GEORGE FLOYD No Justice No Peace: Highlights from the peaceful protesters on May 30, 2020. Video by Emmai Alaquiva.
Dickinson marched with the protesters before the situation turned violent. He witnessed Bartels’ attack on the unoccupied police vehicle. “It was the catalyst for continued destruction of property and violent activity by numerous people,” he said. Knowing this, he would have expected those who followed Bartels’ lead to be given similar or less time.
Bartels was sentenced in January of 2021. As the first of the 10, the outcome of his case was referenced during the court proceedings of the Black men seeking leniency. But it appears his day in custody had little effect on getting their sentences substantially lowered.
Experts were also concerned that these outcomes would have a chilling effect on people with skin in the game looking to exercise their constitutional right to protest for social justice.
“You have those who are protesting a legal system that they believe is unjust, and then as a result of engaging in that activity–by the way, which is freedom of expression, freedom of speech,” Dickinson said, “and they are met with the full force of a government system that in many ways operates within this realm of injustice.”
Peaceful Protest Turns to Mayhem
The atmosphere of the May 2020 protest was tense from the start. Stay-at-home orders from the pandemic were just beginning to lift across Pennsylvania, and participants told me that it was clear that numerous people were uneasy being in such a large crowd. But Floyd’s murder rekindled the pain of many who had had negative interactions with the police, and they felt compelled to take action.
City’s arrest data show large racial disparities in enforcement. Nearly two-thirds of the people arrested are Black, even though they account for less than a quarter of the city. The Allegheny County Jail is worse. There, 66% of the incarcerated population is Black, even though the estimated county population is around 13% Black. And according to the Pittsburgh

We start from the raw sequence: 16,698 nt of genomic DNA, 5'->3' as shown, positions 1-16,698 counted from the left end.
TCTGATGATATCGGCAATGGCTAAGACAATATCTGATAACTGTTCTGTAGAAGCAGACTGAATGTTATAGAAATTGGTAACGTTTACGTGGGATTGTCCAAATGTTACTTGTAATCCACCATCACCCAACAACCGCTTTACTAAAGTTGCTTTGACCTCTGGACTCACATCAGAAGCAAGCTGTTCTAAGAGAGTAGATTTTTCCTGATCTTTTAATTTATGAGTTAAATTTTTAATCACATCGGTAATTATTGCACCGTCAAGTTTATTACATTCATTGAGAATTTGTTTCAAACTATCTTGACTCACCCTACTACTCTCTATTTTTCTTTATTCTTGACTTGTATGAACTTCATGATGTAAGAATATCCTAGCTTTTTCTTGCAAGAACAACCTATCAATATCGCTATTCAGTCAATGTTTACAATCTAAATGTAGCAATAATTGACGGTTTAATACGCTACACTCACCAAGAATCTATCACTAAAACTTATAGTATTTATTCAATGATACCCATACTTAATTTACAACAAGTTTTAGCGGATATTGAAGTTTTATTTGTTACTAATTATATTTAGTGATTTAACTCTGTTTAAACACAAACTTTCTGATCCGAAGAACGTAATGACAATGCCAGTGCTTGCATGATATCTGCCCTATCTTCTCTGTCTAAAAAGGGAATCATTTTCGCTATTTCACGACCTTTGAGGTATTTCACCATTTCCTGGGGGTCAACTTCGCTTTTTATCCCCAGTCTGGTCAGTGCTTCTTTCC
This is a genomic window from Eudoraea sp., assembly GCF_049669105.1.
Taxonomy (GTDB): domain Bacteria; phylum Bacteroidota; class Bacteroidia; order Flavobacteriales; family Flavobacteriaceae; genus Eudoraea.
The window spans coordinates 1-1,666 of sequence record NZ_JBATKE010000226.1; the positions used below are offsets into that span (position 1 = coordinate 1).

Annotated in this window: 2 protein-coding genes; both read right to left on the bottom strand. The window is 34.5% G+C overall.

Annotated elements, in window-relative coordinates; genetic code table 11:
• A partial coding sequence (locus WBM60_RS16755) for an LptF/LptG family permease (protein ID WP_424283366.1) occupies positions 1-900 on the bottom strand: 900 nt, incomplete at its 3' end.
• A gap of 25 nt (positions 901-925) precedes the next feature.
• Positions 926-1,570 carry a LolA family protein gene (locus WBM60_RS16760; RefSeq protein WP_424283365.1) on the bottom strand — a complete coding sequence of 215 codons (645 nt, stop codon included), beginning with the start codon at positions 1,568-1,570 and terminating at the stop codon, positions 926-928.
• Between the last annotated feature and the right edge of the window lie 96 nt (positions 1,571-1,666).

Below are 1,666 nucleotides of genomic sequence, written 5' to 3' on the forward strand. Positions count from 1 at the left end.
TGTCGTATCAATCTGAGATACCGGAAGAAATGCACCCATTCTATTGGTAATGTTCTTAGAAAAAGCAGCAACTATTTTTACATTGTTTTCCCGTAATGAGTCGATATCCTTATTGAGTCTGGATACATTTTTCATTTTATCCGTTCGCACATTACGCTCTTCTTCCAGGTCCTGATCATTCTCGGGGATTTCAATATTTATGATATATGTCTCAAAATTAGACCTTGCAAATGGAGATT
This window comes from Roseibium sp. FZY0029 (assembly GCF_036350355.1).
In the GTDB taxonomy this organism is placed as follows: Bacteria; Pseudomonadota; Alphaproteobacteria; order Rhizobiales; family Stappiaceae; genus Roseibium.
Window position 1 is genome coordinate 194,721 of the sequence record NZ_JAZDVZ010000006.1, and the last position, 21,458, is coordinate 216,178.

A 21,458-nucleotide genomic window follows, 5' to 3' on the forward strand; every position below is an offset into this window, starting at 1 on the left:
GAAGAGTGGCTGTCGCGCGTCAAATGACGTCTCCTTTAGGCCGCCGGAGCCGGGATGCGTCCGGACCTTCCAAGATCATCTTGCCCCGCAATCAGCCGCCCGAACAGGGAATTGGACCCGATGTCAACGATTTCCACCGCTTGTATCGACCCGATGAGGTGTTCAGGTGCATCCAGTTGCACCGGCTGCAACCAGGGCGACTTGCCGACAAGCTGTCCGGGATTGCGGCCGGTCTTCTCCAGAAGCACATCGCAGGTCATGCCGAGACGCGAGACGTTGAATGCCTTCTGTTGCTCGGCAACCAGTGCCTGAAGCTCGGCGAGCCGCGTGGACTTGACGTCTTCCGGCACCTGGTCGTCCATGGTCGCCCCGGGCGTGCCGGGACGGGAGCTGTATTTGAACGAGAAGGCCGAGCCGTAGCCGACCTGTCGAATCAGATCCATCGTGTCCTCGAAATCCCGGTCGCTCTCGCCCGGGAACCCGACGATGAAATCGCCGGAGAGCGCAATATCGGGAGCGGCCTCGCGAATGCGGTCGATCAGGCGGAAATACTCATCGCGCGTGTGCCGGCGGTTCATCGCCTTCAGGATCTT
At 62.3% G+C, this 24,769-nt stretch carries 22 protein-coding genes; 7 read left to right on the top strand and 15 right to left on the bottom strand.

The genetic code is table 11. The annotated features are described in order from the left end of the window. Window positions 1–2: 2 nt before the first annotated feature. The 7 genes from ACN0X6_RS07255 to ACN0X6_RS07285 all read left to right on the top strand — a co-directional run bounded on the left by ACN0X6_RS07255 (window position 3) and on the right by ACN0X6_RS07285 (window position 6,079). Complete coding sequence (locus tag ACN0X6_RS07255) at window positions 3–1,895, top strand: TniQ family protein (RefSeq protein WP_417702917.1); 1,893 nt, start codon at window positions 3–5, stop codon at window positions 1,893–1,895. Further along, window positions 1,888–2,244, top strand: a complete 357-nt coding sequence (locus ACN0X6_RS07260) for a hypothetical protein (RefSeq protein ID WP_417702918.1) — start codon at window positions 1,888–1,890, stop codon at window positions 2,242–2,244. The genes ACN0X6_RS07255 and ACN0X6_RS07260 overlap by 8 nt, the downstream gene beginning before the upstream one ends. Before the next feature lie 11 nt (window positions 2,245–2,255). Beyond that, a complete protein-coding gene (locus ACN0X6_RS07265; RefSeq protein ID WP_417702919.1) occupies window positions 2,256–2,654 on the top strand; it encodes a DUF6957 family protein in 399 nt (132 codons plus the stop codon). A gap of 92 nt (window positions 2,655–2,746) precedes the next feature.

Bureau of Police’s 2021 annual statistical report, almost 70% of all use of force incidents involved a Black person. In the eight self-reported incidents where a police officer fired a gun, the suspects were Black. And the three situations where the suspects died, again, they were all Black.
David Harris is a professor and expert on law enforcement and race at the University of Pittsburgh School of Law. He’s worked with the city’s policymakers for over a decade, and in 2020 he served on the Mayor’s Taskforce on Police Reform. He told me that police enforcement on low-level offenses has been declining since 2015, but at the same time, the enforcement of communities of color has become increasingly disproportionate.
“They’re more likely to actually have records than rights,” he said, of the people living in Pittsburgh’s Black communities. “The least that a city owes its citizens is to get this right, to protect them and to give them the kind of service that everybody expects.”
Multiple people told me the downtown Floyd action reminded them of the protests for Antwon Rose II, an unarmed Black teenager who was shot and killed by a white East Pittsburgh police officer in the summer of 2018. The energy this time was tinged with pandemic awkwardness, but people were excited to support the cause. Some described the march through downtown as peaceful to the point of being uneventful. But that changed once the crowd reached the PPG Paints Arena.